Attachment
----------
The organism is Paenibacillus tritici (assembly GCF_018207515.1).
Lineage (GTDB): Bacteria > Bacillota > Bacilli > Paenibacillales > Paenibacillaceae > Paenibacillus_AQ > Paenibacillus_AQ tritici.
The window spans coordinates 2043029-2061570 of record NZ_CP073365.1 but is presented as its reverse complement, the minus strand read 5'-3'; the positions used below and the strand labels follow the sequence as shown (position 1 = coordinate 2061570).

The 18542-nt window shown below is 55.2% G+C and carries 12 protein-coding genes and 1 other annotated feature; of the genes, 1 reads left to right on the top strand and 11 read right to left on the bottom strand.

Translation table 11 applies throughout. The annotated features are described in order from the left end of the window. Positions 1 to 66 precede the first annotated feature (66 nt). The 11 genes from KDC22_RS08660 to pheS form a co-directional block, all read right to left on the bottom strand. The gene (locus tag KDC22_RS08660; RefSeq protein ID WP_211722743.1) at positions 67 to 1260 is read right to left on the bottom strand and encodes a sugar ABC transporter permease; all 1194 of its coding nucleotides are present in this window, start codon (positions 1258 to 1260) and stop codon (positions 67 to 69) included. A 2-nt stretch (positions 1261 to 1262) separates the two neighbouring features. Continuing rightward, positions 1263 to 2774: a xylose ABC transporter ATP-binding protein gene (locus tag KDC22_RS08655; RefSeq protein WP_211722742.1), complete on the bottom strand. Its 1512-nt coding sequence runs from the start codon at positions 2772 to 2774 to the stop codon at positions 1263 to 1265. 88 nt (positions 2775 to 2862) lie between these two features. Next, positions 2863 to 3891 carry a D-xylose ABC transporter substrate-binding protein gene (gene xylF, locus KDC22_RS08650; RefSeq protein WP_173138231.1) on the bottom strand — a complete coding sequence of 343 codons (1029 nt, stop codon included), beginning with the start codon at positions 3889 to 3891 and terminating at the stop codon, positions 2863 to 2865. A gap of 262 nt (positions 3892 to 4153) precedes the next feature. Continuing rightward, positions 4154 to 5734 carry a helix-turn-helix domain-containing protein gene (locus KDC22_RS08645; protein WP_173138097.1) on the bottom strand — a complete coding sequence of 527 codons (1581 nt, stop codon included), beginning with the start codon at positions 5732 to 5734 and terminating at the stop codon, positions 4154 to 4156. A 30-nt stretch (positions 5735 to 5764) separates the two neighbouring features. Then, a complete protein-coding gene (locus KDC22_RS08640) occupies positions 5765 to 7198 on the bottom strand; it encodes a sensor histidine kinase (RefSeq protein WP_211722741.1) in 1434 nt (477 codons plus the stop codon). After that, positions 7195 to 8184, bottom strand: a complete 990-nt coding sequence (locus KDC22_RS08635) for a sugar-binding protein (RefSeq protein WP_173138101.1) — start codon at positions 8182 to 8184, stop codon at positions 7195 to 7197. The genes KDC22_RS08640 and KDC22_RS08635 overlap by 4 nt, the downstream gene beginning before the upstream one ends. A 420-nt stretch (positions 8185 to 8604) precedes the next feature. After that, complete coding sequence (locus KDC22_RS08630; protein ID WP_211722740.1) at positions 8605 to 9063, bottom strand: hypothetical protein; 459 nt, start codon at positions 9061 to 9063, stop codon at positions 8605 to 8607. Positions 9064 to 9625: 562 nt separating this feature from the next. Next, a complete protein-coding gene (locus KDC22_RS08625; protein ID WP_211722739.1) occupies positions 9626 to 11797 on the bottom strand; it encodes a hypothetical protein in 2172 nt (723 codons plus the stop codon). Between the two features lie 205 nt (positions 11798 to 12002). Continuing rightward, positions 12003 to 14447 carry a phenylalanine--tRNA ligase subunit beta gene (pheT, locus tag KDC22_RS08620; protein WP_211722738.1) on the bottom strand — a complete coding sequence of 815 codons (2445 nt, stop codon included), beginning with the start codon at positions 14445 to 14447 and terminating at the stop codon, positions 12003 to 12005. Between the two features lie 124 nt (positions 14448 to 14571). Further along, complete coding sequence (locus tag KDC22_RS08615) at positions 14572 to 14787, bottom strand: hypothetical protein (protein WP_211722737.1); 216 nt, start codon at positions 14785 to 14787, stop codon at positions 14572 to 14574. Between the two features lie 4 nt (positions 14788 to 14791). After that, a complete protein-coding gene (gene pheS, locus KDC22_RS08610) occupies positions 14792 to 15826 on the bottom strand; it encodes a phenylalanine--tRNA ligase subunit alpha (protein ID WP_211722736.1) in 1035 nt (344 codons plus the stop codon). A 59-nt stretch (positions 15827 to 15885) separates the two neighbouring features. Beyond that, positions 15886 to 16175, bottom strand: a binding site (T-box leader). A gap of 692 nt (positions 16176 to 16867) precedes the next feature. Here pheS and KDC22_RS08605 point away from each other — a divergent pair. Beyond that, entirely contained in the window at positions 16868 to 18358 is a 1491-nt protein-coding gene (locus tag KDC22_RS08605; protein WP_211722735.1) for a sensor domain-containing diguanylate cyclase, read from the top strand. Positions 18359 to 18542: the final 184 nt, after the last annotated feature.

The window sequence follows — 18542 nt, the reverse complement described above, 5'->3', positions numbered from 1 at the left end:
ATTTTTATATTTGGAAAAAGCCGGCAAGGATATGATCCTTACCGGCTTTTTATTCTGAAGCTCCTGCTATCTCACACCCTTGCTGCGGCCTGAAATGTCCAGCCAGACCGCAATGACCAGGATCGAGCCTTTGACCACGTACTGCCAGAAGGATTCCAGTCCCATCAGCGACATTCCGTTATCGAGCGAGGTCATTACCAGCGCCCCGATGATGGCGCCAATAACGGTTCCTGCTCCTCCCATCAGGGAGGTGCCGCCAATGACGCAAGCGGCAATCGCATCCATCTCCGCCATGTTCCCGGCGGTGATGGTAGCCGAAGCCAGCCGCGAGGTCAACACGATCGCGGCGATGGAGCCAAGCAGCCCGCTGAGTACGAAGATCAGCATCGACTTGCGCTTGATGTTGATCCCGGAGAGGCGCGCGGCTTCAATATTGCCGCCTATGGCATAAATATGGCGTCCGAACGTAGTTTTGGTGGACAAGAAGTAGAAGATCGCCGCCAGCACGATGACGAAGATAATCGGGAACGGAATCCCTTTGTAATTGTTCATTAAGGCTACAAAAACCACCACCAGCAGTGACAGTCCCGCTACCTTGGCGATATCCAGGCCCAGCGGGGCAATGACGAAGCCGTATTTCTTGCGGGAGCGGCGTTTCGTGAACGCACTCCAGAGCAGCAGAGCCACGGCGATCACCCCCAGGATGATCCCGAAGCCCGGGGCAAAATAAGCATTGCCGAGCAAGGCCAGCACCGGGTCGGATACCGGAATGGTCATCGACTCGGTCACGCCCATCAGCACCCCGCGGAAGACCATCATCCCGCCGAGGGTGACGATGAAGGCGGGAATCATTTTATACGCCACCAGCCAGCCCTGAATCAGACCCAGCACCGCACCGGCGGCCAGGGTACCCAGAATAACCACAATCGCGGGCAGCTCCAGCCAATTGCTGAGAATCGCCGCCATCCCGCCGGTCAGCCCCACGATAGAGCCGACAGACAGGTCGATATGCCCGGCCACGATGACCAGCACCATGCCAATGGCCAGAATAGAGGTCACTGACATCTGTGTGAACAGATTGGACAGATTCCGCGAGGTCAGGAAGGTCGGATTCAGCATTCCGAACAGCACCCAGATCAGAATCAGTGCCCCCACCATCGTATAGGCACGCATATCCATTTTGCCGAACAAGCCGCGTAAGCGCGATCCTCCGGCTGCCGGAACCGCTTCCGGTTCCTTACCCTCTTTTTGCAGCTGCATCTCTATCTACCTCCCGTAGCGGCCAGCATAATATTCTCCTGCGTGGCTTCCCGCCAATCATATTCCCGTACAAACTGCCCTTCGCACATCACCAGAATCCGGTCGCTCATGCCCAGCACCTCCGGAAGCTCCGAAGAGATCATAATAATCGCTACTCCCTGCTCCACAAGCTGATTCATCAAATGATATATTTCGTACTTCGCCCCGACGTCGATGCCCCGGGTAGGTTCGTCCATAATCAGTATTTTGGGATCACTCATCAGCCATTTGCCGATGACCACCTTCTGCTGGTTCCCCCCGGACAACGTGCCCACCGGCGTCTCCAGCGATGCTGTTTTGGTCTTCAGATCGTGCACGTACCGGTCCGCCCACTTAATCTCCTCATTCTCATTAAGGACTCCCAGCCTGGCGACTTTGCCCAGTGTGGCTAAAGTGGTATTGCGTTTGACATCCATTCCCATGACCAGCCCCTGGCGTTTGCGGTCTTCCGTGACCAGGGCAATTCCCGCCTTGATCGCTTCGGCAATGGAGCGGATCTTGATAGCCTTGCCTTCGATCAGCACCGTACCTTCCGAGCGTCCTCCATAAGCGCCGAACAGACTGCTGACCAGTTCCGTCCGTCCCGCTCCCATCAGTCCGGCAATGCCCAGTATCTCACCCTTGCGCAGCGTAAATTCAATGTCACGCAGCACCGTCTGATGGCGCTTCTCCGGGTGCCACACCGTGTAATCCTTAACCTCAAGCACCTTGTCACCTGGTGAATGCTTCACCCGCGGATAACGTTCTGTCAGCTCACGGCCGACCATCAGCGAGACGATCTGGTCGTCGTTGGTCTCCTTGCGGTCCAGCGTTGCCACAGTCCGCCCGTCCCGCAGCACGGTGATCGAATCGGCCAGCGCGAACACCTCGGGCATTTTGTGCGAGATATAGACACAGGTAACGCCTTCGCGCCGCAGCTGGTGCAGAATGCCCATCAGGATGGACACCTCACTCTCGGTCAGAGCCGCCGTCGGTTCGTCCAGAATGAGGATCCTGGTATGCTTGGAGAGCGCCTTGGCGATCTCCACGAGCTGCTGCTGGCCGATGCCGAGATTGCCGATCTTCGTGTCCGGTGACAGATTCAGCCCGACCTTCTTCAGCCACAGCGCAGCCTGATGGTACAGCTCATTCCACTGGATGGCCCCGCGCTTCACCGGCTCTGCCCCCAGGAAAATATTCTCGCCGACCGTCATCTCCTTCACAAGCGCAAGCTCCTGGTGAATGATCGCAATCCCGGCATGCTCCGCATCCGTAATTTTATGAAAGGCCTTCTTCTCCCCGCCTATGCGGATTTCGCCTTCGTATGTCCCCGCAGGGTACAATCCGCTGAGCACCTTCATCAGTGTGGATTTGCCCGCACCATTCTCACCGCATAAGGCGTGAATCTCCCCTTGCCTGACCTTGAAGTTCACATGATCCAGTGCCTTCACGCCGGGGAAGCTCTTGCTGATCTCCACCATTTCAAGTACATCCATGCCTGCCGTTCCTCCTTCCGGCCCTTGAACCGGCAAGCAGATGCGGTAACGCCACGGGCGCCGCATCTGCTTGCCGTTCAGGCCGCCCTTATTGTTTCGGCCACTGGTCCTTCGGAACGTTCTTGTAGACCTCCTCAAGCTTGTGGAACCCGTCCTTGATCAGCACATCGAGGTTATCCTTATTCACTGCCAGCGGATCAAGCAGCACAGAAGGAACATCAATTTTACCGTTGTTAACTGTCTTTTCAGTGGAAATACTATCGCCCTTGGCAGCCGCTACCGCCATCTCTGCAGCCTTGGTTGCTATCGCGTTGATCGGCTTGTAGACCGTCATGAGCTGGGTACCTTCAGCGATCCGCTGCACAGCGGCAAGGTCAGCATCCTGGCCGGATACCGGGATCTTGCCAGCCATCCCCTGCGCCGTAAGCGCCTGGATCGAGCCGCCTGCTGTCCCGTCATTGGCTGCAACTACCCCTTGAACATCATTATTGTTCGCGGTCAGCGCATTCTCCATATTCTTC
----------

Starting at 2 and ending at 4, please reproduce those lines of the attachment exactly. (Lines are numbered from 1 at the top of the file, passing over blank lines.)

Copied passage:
Lineage (GTDB): Bacteria > Bacillota > Bacilli > Paenibacillales > Paenibacillaceae > Paenibacillus_AQ > Paenibacillus_AQ tritici.
The window spans coordinates 2043029-2061570 of record NZ_CP073365.1 but is presented as its reverse complement, the minus strand read 5'-3'; the positions used below and the strand labels follow the sequence as shown (position 1 = coordinate 2061570).

The 18542-nt window shown below is 55.2% G+C and carries 12 protein-coding genes and 1 other annotated feature; of the genes, 1 reads left to right on the top strand and 11 read right to left on the bottom strand.